I don’t remember much detail about July 5, 2002, three scant spins back. I wasn’t very happy — this will come up here now and then, as I aim my future in some new directions these next months — and I was spending a lot of hellaciously late time at the East Village’s finer drinking establishments (I haven’t actually stopped doing that, but sometimes less is more).
There was more likely to be tequila in front of me then than there is now, which is probably for the best but frankly it was kinda fun.
If I’ve got the years right I was frantically, liquidly, murderously in love with a girl who was so shredded herself that our every touch left splinters (not that touching was any part of her agenda). We had another few months left before we shook ourselves to pieces over a plate of midtown french fries and polite conversation in the company of a stunt man; that splendid summer we saw each other constantly, swam apart vividly, built distance as industriously as a developer might build condos, drank need from each other’s hearts. We shared poems, songs, confidences and hate in equal parts, and waged across our bitter borders with the deepest love. If we were bridges we would have joined continents of pain. Think of the money we’d have made in tolls, ye mighty, and despair.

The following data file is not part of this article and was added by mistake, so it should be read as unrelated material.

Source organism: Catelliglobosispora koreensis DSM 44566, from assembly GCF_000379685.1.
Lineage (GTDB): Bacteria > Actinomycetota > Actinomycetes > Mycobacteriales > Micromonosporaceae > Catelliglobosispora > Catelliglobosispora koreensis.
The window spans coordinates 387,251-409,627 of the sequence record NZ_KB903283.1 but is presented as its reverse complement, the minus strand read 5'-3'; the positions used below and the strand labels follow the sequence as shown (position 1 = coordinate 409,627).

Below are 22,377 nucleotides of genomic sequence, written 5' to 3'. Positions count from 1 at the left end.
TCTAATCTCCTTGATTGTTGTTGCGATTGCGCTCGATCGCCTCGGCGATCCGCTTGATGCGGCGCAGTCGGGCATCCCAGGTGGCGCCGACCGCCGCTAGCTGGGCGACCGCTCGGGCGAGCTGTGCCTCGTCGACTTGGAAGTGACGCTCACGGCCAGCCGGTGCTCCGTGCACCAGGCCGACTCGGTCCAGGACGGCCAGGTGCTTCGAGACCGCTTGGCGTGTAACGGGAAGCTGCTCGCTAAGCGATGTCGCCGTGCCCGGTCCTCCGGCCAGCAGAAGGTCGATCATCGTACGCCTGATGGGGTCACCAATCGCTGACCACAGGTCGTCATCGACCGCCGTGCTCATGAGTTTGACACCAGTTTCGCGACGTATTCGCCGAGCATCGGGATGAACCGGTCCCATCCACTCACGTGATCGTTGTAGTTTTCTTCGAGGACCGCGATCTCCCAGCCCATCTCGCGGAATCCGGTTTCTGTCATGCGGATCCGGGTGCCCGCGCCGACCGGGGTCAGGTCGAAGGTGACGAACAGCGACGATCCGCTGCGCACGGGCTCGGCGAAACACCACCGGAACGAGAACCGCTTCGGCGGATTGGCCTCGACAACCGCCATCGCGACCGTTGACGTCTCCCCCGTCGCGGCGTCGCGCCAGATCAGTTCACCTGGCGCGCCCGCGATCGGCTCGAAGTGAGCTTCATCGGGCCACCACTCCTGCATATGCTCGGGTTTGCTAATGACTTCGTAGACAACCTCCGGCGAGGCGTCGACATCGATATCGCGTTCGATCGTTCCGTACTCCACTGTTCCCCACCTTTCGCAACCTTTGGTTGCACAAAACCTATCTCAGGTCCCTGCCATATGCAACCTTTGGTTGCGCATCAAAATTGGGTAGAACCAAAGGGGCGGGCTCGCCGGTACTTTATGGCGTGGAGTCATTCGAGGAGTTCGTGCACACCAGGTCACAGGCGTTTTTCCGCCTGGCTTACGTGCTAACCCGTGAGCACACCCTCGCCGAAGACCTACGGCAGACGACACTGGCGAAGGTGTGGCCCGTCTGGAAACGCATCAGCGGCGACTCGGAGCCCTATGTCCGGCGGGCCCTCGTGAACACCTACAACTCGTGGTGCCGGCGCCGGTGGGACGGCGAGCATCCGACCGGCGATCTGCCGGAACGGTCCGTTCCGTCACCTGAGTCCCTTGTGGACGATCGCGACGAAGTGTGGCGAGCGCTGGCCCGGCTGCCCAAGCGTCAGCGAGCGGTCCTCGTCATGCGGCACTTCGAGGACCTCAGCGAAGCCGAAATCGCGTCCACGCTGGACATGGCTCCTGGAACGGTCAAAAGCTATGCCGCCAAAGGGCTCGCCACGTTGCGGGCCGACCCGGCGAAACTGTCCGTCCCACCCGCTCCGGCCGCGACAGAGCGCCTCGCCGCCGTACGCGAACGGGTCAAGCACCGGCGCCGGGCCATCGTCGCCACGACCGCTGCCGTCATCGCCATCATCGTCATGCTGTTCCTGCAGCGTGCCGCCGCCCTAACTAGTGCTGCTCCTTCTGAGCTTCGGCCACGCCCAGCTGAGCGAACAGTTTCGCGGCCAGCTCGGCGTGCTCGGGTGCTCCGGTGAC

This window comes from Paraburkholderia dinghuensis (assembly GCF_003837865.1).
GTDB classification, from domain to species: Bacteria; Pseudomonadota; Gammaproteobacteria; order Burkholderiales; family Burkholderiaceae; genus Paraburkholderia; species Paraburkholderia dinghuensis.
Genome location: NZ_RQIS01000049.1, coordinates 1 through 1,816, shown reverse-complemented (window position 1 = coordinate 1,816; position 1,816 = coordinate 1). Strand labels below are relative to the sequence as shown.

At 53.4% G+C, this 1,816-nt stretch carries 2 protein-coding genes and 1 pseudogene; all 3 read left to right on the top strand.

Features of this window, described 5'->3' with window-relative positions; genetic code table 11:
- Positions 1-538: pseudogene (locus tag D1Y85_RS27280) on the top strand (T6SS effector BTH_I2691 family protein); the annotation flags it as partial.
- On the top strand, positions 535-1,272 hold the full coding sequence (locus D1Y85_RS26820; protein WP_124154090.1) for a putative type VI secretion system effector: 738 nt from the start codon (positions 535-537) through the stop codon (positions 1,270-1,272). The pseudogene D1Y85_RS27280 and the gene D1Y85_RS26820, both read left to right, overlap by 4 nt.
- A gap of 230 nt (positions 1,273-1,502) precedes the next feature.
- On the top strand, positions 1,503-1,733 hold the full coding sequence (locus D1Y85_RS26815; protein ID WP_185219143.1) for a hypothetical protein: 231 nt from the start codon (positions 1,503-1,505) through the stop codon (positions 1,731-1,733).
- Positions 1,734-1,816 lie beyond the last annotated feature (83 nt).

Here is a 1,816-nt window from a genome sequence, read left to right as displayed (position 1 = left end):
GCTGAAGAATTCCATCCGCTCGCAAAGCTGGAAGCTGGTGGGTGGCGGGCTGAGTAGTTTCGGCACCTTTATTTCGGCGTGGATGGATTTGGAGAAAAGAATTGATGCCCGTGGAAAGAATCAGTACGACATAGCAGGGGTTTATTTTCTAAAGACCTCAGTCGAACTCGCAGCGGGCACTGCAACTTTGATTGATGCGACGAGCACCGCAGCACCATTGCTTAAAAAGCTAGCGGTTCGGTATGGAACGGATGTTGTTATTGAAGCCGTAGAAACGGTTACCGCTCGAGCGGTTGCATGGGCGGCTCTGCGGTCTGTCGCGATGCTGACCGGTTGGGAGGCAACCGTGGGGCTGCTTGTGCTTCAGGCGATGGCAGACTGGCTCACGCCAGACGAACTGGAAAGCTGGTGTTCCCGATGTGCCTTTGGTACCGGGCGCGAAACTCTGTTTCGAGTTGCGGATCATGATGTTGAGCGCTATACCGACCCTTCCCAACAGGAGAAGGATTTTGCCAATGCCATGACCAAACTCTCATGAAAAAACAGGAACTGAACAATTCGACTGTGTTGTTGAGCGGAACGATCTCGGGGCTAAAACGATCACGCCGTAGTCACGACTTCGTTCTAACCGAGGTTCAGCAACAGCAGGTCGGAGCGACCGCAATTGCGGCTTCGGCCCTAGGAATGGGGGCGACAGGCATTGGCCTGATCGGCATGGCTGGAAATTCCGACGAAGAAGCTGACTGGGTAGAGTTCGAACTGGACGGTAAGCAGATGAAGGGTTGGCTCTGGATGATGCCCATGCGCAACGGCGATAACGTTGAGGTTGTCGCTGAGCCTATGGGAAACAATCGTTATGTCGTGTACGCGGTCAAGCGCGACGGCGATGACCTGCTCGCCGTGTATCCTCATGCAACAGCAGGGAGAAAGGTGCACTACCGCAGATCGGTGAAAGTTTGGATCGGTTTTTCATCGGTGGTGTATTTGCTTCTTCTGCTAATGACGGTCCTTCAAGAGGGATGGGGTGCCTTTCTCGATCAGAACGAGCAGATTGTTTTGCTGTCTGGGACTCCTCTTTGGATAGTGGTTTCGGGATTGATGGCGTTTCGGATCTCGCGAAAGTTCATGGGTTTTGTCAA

Ever give someone the best of you and they didn’t even notice? It was one of those. I still miss her sometimes.
What I do remember is that a few days earlier the cost of cigarettes in New York, already stupidly high, went up to over $7.00 a pack. Priced out of a 19-year vice — and even if Bloomberg were not a lameass mayor in so many other ways, this would be sufficient reason for me to never, ever, vote for him for any office anywhere so long as I live and help me God — on Friday the 5th of July, 2002, at about 10:00 a.m., I put my last cigarette in my mouth, lit it, and smoked it down to the end of nearly two decades of tobacco.
I still miss it sometimes. But not as much as I miss her.